Speakers, Meals and Events
Our Friday dinner, The Power of Food in the Columbian Exchange organised by Symposiast Sandra Mian, comes courtesy of Restaurante El Mural de los Poblanos and the city of Puebla de Zaragoza in south-eastern Mexico. Puebla, Mexico’s fourth largest city, was established soon after the Spanish conquest in a fertile valley midway between the capital and the Caribbean port of Veracruz – effectively, on the crossroads of Asia, America and Europe. The result is an extraordinary gastronomic and cultural diversity recently awarded UNESCO’s Intangible Cultural Heritage of Humanity. Expect delicious authenticity including Mexican wine, beer, Mezcal, mole poblano and the possibility of crickets.
Saturday lunch is still in development – watch this space.
Saturday dinner explores The Power and Versatility of Frugal Greek Cooking under the guidance of author, teacher, island-dweller and long-time Symposiast Aglaia Kremezi with the collaboration of Chef Michael Costa of Zaytinya in Washington DC. Expect superb island-cooking (Aglaia runs her own cookery school on Kea) and an edible lesson in the original Mediterranean diet.
Sunday’s lunch, Under Her Eye, is a celebration of the power of women in food. Masterminded by Trustee David Matchett of Borough Market – with due acknowledgement of all the female growers, cooks, and stall-holders who supply their delicious produce to London’s oldest and liveliest food-market – we can expect a menu that celebrates the skills of women as makers, producers and agriculturalists.
Joanna Blythman, Friday’s Keynote Speaker sponsored by The Jane Grigson Memorial Trust, is an investigative journalist, broadcaster and writer who has won numerous awards for her work on food-related issues in Britain and elsewhere. Her writing covers topics as diverse as supermarket domination, the environmental impact of salmon farming, the validity of healthy eating advice, farm animal cloning, and the causes of food price rises and obesity. Her most recent books are What To Eat (2012) and Swallow This (2015).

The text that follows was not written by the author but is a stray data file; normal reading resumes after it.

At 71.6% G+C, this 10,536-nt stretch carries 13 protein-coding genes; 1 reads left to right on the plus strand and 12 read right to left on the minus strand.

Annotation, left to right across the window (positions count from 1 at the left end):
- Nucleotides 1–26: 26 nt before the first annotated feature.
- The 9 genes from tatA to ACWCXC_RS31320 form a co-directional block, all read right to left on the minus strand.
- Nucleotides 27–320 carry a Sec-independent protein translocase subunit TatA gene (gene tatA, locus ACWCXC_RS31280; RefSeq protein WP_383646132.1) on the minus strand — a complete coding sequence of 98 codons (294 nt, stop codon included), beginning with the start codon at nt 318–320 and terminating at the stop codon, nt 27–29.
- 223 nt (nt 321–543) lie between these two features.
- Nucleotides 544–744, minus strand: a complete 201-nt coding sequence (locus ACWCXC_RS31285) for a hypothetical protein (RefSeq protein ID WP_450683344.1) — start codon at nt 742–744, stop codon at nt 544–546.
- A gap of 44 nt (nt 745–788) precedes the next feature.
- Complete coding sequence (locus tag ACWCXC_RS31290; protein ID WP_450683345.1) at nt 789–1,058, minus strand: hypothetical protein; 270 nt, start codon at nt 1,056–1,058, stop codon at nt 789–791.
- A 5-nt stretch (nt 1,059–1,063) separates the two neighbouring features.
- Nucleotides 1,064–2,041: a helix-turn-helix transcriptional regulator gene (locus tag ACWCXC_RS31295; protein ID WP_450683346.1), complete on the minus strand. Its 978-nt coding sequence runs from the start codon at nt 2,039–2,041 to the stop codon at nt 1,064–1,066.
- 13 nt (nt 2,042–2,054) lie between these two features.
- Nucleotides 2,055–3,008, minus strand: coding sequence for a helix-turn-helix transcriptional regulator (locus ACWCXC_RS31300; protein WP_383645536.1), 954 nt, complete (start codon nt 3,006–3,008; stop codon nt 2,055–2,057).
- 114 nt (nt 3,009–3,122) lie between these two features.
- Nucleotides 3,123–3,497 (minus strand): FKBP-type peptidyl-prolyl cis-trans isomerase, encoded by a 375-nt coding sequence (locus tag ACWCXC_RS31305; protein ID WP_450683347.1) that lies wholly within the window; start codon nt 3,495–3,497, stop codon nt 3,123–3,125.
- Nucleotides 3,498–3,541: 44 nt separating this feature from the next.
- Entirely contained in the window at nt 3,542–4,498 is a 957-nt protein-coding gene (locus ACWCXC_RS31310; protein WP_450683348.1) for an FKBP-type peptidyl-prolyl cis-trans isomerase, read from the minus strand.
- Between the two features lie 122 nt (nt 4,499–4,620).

Marion Nestle, our Saturday Keynote Speaker, is one of the world’s foremost authorities on the politics of food production and consumption and their impact on health. Her research examines scientific and socioeconomic influences on food choice, diet and health, and public policy. She is the Paulette Goddard Professor Emerita in the Department of Nutrition and Food Studies at New York University, which she chaired from 1988 to 2003. From 2008-2013, she wrote a monthly ‘Food Matters’ column for the San Francisco Chronicle. Through prize-winning books, she has become a national influencer of food policy, nutrition, and food education in the US and throughout the wider world. Named a ‘Trailblazer’ by the International Association of Culinary Professionals and rated no 2 in Forbes magazine’s list of 7 of ‘the world’s most powerful foodies’, her latest book, Unsavory Truth: How Food Companies Skew the Science of What We Eat, was published in October 2018. Professor Nestle blogs at foodpolitics.com and tweets regularly @marionnestle. Note: the family name is pronounced “nestle” – as in affectionate contact between two warm-blooded creatures rather than as the Swiss food conglomerate to whom the eminent professor is unrelated.
Our Sunday Keynote Speaker is Carolyn Steel, author of The Hungry City (2008 – recipient of the Royal Society of Literature’s Jerwood Award for Non-Fiction). As architect, writer and teacher, her field of interest lies in the relationship between food and the development of cities. After studying architecture at Cambridge, a spell at the British School in Rome convinced her of the importance of food in shaping the urban environment since ancient times. Today, the dangers inherent in the provision of cheap food by companies solely concerned with profitability led her to examine alternative dwelling models and the concept of Sitopia (‘food place’). Her TedTalk (more than a million views) explores the idea that by living in cities we make ourselves dependent on unsustainable systems while distancing ourselves from our most important relationship, between us and nature.